Morris said that the “intact movement” also has something to do with declining rates, and likens the debate over circumcision to the one raging over vaccines. “The anti-circers and the anti-vaxers are very similar, and often the same people,” he said.
Using data from the National Hospital Discharge Survey (which doesn’t include out-of-hospital circumcisions, e.g. brit milah in the Jewish faith) with parsed data from adult circumcisions from the National Health and Nutrition Examination Surveys, Morris and his colleagues find that infant circumcisions have declined from 83 percent in the 1960s to 77 percent by 2010. The findings contradict a 2013 report from The Centers for Disease Control showing a slight increase in circumcisions over the last decade. In fact, Morris finds rates had decreased six percentage points during that time.
Both Morris and the CDC cite changing demographics and cost cutting as the reasons behind declining circumcision rates. Since Hispanic children are less likely to be circumcised, the climbing birth rate within the Hispanic population is largely responsible for the West’s significantly lower circumcision rates. Additionally, circumcision rates are 24 percent lower in the 18 states where Medicaid doesn’t pay for elective circumcisions.
Morris’s analysis further notes that half of uncircumcised boys and men will require treatment for a medical condition associated with his retained foreskin. Still, while noting the positive health effects of circumcision, could the comparison of the uncircumcised to the unvaccinated be alarmist, and a stretch? Morris doesn’t think so.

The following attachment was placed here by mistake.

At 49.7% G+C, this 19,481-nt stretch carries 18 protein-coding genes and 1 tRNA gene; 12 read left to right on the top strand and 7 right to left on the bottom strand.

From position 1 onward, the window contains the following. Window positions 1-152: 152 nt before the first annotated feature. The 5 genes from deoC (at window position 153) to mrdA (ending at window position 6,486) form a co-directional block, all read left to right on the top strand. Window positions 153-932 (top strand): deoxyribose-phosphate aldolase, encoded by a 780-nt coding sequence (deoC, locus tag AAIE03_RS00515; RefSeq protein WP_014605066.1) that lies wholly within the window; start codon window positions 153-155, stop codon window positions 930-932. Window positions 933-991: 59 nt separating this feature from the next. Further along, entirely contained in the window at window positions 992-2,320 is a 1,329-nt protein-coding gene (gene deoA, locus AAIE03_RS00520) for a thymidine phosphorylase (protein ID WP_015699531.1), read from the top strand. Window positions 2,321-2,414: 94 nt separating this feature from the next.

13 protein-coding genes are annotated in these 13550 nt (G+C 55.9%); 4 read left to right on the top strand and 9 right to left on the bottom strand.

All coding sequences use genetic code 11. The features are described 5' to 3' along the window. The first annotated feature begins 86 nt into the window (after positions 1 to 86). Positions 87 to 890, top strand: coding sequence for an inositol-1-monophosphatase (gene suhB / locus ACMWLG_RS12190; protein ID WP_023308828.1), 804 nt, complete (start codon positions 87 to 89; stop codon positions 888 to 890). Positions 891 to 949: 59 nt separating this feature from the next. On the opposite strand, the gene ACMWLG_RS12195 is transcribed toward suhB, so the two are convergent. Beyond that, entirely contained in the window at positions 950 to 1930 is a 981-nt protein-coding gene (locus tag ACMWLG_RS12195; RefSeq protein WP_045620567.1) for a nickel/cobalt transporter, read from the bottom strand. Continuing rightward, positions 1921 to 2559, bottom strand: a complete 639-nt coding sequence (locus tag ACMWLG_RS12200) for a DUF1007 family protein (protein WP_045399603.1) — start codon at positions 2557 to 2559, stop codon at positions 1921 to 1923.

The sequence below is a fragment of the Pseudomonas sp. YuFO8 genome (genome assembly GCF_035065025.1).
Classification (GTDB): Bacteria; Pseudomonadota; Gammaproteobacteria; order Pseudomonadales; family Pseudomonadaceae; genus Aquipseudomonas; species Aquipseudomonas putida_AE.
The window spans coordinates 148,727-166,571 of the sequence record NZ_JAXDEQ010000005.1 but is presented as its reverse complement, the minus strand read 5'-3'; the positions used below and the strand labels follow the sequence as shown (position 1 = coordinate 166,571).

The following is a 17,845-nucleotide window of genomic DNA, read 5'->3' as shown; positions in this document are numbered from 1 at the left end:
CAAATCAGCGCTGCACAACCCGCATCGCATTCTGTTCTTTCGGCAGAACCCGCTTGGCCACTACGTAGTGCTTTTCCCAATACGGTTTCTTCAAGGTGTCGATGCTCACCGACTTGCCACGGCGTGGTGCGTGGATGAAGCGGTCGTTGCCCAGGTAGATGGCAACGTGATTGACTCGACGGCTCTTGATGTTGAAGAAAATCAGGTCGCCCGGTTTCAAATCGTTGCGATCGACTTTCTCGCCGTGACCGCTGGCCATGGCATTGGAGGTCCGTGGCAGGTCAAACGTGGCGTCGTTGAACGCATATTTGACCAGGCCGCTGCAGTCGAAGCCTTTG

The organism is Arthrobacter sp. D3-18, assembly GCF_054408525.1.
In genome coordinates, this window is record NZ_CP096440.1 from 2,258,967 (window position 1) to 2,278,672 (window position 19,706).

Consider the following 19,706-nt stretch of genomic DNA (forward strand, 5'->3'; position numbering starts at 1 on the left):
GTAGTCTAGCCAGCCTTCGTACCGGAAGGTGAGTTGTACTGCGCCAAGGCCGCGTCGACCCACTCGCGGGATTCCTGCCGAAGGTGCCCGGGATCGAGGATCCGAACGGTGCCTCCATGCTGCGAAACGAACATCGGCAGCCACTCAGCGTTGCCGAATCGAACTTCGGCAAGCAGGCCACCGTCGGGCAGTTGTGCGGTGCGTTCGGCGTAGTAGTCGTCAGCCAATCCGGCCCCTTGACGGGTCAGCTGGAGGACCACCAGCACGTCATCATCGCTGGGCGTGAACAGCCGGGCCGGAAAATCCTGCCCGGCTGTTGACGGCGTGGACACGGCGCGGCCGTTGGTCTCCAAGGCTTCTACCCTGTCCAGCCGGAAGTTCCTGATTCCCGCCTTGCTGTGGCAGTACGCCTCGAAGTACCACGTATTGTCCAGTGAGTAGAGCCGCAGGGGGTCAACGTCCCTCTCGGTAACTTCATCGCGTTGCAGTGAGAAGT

“Just as vaccination, failure to circumcise will put your son at serious risk of adverse medical conditions and he could indeed die from some of them,” he said. “What’s more he will harm others, from sexually transmitted infections which include oncogenic HPV types that cause cervical cancer, a potentially lethal cancer.”
Morris’ impassioned stance, while perhaps medically sound, may alienate the very parents he hopes to persuade. Despite headlines to the contrary, and geographical pockets of dissent, national vaccine coverage meets target levels at or above 91 percent. In other words, vaccines are widely accepted. It’s not so for circumcisions. And, as Morris concedes, the hands of millions of moms and dads who choose to forgo the scalpel can’t be forced.
“Whereas parents can be coerced into vaccination by denying access to childcare for their son, there are fewer inducements to do the right thing and have him circumcised,” he said.
Still, he acknowledges parental choice, and hopes that this risk benefit analysis along with the AAP’s affirmative policy statement will have a positive effect on future rates.
“Denial of infant male circumcision is denial of his rights to good health, something that all responsible parents should consider carefully,” he said.